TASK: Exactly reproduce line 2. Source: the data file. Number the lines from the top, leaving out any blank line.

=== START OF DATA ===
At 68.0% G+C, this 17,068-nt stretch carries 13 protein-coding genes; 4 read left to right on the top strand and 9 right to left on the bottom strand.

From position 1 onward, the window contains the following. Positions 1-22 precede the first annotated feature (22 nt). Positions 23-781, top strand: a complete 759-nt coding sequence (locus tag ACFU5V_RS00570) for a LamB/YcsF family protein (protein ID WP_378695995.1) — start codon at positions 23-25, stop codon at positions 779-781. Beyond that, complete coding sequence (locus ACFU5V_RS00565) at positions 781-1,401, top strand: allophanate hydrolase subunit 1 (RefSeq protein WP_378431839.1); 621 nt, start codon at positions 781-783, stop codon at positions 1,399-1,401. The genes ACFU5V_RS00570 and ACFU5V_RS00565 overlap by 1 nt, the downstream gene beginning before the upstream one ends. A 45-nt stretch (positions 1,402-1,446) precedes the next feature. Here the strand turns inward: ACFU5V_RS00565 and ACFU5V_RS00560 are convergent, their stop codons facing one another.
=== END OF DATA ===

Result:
From position 1 onward, the window contains the following. Positions 1-22 precede the first annotated feature (22 nt). Positions 23-781, top strand: a complete 759-nt coding sequence (locus tag ACFU5V_RS00570) for a LamB/YcsF family protein (protein ID WP_378695995.1) — start codon at positions 23-25, stop codon at positions 779-781. Beyond that, complete coding sequence (locus ACFU5V_RS00565) at positions 781-1,401, top strand: allophanate hydrolase subunit 1 (RefSeq protein WP_378431839.1); 621 nt, start codon at positions 781-783, stop codon at positions 1,399-1,401. The genes ACFU5V_RS00570 and ACFU5V_RS00565 overlap by 1 nt, the downstream gene beginning before the upstream one ends. A 45-nt stretch (positions 1,402-1,446) precedes the next feature. Here the strand turns inward: ACFU5V_RS00565 and ACFU5V_RS00560 are convergent, their stop codons facing one another.